How ethanol production could make for crumbly corn chips

The side-by-side production of corn for food and corn for ethanol raises a spatial externality issue.

By , Guest blogger

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    In this Oct. 13, 2010 file photo, central Illinois farmer Adam Wallace unloads harvested corn from his truck at Archer Daniels Midland Curran Grain Elevator near Curran, Ill. Corn grown for ethanol and corn grown as food have different qualities, so accidental cross-pollination could be problematic.
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We want corn for at least two reasons. We want junk food and we want corn based ethanol. This article highlights a tension inherent in a recent ruling by the USDA that allows for a new corn to be grown for commercial use. "The corn, developed by Syngenta, contains a microbial gene that causes it to produce an enzyme that breaks down corn starch into sugar, the first step toward making ethanol. Ethanol manufacturers now buy this enzyme, called alpha amylase, in liquid form and add it to the corn at the start of their production process."

SO, the ethanol manufacturers will enjoy a cost savings because they will need to buy less alpha amylase because the corn will "break itself down" to begin the process of transforming it into ethanol.

There is a potential problem though. "The decision, announced Friday, came in the face of objections from corn millers and others in the food industry, who warned that if the industrial corn cross-pollinated with or were mixed with corn used for food, it could lead to crumbly corn chips, soggy cereal, loaves of bread with soupy centers and corn dogs with inadequate coatings."

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I do not have an opinion here on what is the right public policy but I'm always interested in how we resolve externalities. I am not an agricultural economist but this case raises a classic spatial externality issue. We have competing uses for scarce land and one use of the land (growing the corn ethanol) creates risk for nearby parcels of land that continue to grow corn for food. So, this sounds like we need a MOAT.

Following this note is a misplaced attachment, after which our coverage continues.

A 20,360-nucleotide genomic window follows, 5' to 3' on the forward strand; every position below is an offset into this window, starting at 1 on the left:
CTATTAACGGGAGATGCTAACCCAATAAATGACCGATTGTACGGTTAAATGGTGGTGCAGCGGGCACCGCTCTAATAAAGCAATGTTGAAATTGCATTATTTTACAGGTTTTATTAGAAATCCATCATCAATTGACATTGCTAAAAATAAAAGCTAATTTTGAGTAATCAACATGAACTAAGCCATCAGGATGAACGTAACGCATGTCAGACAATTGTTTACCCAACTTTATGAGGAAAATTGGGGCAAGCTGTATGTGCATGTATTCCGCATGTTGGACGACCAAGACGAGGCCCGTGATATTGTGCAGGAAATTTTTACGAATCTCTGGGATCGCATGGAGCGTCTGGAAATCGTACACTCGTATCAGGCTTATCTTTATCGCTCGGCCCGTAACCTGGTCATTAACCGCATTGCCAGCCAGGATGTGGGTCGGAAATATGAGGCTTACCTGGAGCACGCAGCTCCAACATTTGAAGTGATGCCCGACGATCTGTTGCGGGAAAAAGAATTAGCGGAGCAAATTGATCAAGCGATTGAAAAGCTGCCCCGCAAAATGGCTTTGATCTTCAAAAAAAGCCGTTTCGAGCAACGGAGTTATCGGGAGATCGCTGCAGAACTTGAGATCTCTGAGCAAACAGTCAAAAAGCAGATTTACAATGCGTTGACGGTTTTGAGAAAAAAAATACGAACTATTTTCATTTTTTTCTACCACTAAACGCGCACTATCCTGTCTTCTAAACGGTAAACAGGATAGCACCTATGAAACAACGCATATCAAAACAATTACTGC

We need firewalls between these two types of corn to make sure that my frito chips do not become soggy or crumbly. I would like to ask a scientist here --- how would these corn fields "co-mingle"? Would wind patterns do it? Or birds eating in one place and pooping in another? Would a physical separation of these corn fields be sufficient to minimize the probability of this "contamination" of the food corn? "The association said that Syngenta’s own data indicated that as little as one amylase corn kernel mixed with 10,000 conventional kernels could be enough to weaken the corn starch and disrupt food processing operations."

What investments can be made upfront to minimize the probability of this bad scenario? How do we minimize the probability of cross-pollination? The creation of a spatial moat between these two types of corn offers one potential solution. Armed with GIS maps of which corn is grown where --- this would help to reduce the probability of crossed corn. (THIS post has been updated).

this article sketches that this same issue appears over and over again in agriculture and that in some cases that farmers have figured out ways to reduce the risk.

"The Willamette Valley Specialty Seed Association uses a simple system to avoid cross-pollination: A map of the valley with pins in it shows where each type of crop is planted. It’s first come, first served — if you “pin” a sugar beet field, nobody else is supposed to grow seed for Swiss chard within three miles.
“Apparently they aren’t finding any of my red chard or golden chard seed in their sugar beets, and I’m not finding any of their genetics in mine. That I know of,” Morton says. “There’s always some question, and that’s the problem — there’s always some question.”

The Willamette Valley Specialty Seed Association has a system for avoiding cross-pollination, and the approach is charmingly low-tech: just a map of the valley with a lot of pins stuck in it to show where each seed crop is planted. For farmers, it’s first come, first served — if you “pin” a sugar beet field, nobody else is supposed to grow seed for Swiss chard within three miles."

In this case, how was this equilibrium enforced? Did local social norms enforce it? (see Nobel Laureate Ostrom's's work). UPDATE: Now there is nothing "magical" about three miles as a separation boundary. In fact, my mother just sent me this email: " I think you'd better do some more factual research on dispersal beyond three miles of genetically modified seeds. Birds travel thousands of miles and are traditional seed dispersers. I think farmers have been yelling about bird dispersal for years thus an intellectual theory of a three mile limit doesn't conform to fact. You don't want to undermine your credibility on a theoretically logical theory that doesn't square with fact."

As usual, my mother is right but the intellectual point remains. We have ways to reduce the spatial externality between land uses. Information technology can be used to create "firewalls" here. I could imagine that detailed maps could be made to identify the physical border of where plots of corn land devoted to ethanol are close to plots of land where corn is used for Fritos. It is these border areas where the risk of cross-pollination would be the highest. Extra care must be invested here to minimize the probability of spillover damage.

This is a classic Coase theorem question in a "Brave New World". The lawyers will have to determine who has property rights in this case.

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